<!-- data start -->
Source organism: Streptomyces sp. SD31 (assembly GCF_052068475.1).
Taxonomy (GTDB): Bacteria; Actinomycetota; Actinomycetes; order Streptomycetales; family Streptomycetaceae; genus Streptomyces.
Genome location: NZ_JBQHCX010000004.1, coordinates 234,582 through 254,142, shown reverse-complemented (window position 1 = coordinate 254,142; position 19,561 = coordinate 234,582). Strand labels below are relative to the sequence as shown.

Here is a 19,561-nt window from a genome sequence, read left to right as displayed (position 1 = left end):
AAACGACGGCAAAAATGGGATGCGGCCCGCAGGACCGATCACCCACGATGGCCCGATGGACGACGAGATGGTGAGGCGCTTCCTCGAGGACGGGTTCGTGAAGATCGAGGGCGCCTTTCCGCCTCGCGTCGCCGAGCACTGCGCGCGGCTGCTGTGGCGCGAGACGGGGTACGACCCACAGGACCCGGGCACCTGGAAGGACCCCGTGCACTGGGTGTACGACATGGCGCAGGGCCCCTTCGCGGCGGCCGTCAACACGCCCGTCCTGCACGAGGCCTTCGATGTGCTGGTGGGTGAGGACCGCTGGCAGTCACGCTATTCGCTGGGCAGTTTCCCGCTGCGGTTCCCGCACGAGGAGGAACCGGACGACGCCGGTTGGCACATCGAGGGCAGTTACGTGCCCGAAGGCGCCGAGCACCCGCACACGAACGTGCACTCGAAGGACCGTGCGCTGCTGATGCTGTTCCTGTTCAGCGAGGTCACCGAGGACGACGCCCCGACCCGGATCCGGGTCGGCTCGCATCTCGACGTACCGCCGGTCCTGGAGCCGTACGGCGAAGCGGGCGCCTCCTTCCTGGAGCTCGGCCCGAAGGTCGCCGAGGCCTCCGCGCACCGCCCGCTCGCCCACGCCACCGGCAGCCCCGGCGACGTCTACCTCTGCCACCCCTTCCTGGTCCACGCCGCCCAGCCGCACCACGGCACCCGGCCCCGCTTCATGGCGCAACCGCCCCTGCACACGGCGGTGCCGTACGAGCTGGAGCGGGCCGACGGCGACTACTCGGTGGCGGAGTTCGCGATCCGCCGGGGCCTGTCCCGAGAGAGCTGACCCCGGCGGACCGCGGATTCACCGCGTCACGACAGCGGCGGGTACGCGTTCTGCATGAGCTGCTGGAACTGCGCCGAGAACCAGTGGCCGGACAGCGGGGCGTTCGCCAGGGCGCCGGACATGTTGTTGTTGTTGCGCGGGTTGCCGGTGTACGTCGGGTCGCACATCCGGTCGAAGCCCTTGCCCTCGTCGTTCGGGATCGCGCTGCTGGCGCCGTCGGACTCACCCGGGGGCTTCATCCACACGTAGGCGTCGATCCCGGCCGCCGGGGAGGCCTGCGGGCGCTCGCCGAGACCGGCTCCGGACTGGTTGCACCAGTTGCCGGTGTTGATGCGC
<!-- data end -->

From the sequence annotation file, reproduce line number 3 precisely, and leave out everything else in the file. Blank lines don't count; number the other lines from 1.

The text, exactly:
Genome location: NZ_JBQHCX010000004.1, coordinates 234,582 through 254,142, shown reverse-complemented (window position 1 = coordinate 254,142; position 19,561 = coordinate 234,582). Strand labels below are relative to the sequence as shown.